Tennant’s allegations have created shock waves in Sacramento and through the NBA,putting the league into a potentially ugly legal battle involving high-priced attorneys, high-profile clients and charges of misogyny. NBA officials and Sacramento Kings representatives this week said they are looking into Tennant’s allegations, but have not said what actions they may take if they determine her story is true.
Tennant’s attorney Garo Mardirossian, in a written statement prior to the Tuesday afternoon press conference, called the alleged sexual assault by Walton part of a long pattern of gender abuse and sexual exploitation in the National Basketball Association.
“Women connected to the National Basketball Association (NBA) have long had to suffer in silence through the indignities of gender abuse and sexual exploitation at the hands of famous, wealthy and powerful men,” the attorney wrote. “Aided by their fame, money and power, and motivated by a culture that tolerates misogynistic gender-bias, too many men in professional basketball inappropriately abuse women.
“By way of this lawsuit, Ms. Tennant is speaking out and saying #timesup to the culture of abusing women in the NBA.”
Tennant, who said she met Walton years ago when she played college volleyball against Walton’s future wife, said she had gone to his hotel in late 2014 to deliver him a copy of a book she had written and for which he had penned the introduction. She wrapped it up and expected to give it to him in the lobby, but he persuaded her to come up to his room, saying he didn’t want to talk among Warriors players who were in the lobby at the time. There, she says, he pinned her down on the bed, forcibly kissed her face, neck and chest, groped her breasts and groin, and rubbed his erection on her leg.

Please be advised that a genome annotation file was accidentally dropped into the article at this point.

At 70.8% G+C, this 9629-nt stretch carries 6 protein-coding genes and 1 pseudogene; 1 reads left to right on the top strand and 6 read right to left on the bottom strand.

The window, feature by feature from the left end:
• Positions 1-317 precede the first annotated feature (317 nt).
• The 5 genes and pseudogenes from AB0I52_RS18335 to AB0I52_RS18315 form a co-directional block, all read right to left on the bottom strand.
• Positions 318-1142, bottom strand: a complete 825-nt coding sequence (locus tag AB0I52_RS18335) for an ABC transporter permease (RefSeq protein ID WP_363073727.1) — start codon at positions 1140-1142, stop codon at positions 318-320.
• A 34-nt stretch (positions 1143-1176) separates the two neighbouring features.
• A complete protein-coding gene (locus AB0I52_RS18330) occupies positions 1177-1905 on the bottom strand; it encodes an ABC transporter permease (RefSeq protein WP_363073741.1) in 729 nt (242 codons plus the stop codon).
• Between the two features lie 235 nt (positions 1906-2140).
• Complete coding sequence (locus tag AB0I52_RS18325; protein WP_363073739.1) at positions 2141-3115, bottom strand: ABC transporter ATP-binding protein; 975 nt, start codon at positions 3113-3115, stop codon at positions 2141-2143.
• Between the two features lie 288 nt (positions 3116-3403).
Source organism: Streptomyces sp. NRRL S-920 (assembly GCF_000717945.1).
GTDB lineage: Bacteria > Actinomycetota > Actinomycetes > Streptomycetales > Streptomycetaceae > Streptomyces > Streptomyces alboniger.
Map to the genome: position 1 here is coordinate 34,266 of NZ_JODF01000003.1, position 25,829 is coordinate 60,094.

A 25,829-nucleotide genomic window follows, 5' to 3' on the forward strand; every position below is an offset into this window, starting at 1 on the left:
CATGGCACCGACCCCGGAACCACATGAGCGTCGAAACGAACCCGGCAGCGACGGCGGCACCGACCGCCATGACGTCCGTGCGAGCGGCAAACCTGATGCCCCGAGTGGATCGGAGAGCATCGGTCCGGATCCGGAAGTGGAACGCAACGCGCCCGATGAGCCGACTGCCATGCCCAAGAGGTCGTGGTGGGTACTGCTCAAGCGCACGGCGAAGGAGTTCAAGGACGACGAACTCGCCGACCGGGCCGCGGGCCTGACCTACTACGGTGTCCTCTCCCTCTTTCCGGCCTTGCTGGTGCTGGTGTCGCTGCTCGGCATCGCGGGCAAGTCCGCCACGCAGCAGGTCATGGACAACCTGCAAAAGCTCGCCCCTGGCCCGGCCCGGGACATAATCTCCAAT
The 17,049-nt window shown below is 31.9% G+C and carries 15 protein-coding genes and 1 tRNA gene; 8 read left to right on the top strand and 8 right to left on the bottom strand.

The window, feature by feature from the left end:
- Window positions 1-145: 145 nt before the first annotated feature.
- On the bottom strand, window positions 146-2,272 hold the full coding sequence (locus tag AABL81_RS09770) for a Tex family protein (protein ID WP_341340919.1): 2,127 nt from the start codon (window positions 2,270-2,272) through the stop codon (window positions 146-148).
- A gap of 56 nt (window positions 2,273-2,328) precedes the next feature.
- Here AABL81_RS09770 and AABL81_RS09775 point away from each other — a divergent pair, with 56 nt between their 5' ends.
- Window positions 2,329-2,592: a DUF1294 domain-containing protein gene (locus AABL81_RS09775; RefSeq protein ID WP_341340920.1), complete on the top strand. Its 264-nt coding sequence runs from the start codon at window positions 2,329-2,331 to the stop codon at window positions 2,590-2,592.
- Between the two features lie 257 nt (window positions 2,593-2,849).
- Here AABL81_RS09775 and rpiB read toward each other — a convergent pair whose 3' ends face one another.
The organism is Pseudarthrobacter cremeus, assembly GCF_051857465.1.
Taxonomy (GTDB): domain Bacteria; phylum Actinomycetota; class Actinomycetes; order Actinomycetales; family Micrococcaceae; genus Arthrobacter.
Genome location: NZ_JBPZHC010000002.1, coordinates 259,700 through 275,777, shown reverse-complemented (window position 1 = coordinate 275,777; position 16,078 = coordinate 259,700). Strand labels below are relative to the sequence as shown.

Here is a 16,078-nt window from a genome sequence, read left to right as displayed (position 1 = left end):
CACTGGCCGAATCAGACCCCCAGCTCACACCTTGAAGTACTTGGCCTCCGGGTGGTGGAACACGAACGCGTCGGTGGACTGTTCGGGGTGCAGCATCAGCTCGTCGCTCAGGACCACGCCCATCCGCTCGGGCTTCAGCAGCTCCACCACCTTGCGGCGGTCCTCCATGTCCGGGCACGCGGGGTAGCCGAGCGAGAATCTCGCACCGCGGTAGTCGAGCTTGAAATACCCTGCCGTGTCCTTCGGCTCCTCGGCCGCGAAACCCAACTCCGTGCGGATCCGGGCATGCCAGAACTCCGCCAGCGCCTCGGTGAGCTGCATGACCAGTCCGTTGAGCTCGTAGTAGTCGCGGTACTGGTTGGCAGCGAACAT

Walton was introduced as the Kings’ new coach last week. The Kings released a brief written statement saying, “We are aware of the report and are gathering additional information. We have no further comment at this time.”
A league source told The Bee on Tuesday that Kings general manager Vlade Divac had no knowledge of the allegations when he hired Walton 10 days earlier. Divac learned of the alleged incident between Walton and Tennant when TMZ first reported the lawsuit Monday night. The Kings were gathering information and it was too early in the fact-finding process to tell if Walton’s four-year contract could be terminated, the source said, speaking on condition of anonymity due to the sensitive nature of the investigation.
The Lakers also issued a written statement, saying they were previously unaware of Tennant’s allegations.